Dziekanski left Poland for a new life in Canada
By Suzanne Fournier, Canwest News ServiceMarch 7, 2009
VANCOUVER — He was a gentle, solitary man with a passion for geography. He never left Poland until he made the huge decision to join his beloved mother in Canada.
On Oct. 13, 2007, Robert Dziekanski packed two bags with books, maps and a few clothes, left behind his life of 40 years in Poland, and embarked on a voyage that was to cost him his life.
Dziekanski, the only child born to Zofia Cisowski, worked as a typesetter and labourer in the industrial city of Gliwice, but wanted to emigrate to Canada to join his mother, who had spent two years and $30,000 trying to bring her son to Kamloops.
“I even sent him flags of Canada and a picture of a Mountie on a horse in front of the mountains, so he put them on his wall,” said Cisowski last week at the Braidwood inquiry into the death of her son at the hands of four RCMP officers at Vancouver International Airport.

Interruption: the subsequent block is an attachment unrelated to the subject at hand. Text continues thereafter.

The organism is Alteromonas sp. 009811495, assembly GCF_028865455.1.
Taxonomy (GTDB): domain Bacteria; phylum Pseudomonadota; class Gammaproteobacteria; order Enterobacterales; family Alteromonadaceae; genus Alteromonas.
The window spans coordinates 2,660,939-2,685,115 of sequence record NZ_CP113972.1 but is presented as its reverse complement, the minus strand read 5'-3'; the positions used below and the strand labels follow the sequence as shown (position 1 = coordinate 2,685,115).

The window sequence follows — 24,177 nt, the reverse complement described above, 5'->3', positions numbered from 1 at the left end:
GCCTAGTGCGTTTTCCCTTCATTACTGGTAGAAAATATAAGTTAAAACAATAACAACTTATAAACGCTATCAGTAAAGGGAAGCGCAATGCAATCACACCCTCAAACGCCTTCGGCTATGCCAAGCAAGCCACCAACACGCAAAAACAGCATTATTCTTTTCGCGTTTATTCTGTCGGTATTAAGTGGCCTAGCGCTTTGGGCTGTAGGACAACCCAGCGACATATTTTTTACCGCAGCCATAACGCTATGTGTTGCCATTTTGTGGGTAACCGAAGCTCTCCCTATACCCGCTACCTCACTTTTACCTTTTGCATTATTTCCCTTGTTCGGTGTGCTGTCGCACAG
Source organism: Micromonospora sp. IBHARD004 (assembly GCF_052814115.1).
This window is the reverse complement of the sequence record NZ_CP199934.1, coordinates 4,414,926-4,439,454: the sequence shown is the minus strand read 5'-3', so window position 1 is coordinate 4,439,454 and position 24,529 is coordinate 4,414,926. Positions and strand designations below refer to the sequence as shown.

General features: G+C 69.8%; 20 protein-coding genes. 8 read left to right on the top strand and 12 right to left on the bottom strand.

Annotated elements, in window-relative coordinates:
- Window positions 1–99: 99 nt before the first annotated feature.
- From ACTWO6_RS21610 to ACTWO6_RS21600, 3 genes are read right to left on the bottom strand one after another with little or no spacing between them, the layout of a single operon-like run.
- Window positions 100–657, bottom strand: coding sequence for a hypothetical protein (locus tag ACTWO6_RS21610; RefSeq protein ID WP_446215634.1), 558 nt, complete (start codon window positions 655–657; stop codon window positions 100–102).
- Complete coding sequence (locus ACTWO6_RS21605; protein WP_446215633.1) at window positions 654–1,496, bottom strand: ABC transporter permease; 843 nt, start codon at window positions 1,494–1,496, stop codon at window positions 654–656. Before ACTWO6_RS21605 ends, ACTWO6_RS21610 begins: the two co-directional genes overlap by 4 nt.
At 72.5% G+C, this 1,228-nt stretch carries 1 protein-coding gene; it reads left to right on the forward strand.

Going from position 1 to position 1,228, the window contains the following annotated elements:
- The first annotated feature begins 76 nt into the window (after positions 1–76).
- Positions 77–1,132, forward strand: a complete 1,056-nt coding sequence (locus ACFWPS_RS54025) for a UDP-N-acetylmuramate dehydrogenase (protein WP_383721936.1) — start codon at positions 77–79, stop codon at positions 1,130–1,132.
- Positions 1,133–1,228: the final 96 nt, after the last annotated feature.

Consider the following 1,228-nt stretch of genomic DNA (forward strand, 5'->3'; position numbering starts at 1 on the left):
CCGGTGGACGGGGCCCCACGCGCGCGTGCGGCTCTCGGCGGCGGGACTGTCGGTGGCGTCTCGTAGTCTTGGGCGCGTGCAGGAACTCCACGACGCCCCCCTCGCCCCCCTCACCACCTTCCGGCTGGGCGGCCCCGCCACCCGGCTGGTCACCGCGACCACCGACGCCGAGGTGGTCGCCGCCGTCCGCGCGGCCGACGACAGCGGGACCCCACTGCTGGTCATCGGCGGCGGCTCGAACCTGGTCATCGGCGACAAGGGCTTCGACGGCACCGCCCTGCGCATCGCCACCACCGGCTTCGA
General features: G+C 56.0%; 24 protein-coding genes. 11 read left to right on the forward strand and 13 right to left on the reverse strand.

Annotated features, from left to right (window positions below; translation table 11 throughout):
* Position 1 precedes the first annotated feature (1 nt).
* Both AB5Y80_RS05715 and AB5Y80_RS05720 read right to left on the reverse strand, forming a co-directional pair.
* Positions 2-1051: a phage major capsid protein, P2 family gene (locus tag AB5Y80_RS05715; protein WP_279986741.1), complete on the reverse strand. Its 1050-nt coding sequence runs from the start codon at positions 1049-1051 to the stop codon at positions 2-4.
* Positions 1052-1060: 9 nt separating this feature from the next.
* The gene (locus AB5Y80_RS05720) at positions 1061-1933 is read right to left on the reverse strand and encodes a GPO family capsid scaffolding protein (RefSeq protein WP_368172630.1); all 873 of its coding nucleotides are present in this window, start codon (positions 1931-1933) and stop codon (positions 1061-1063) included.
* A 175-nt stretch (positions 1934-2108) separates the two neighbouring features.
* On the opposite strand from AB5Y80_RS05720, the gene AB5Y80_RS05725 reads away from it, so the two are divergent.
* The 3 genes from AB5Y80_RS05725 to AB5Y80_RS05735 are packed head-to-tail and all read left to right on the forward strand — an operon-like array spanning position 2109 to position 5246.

Despite his love of cartography, Dziekanski had never been on a plane, never left Poland and spoke no English.
All his immigration papers were in order and, though anxious about travel, he was eager to reunite with his mother, who had told him to wait for her at the baggage carousel in the airport.
After 24 hours on two airplanes, he was calm and pleasant, despite his fear of flying, according to evidence at the inquiry from two flight attendants and a woman who sat near him, who noted he seemed “entirely normal . . . but unworldly and a bit provincial.”
Robert’s aunt, Teresa Dziekanski, said Robert’s “dream” was to help his mother in her Kamloops cleaning business.
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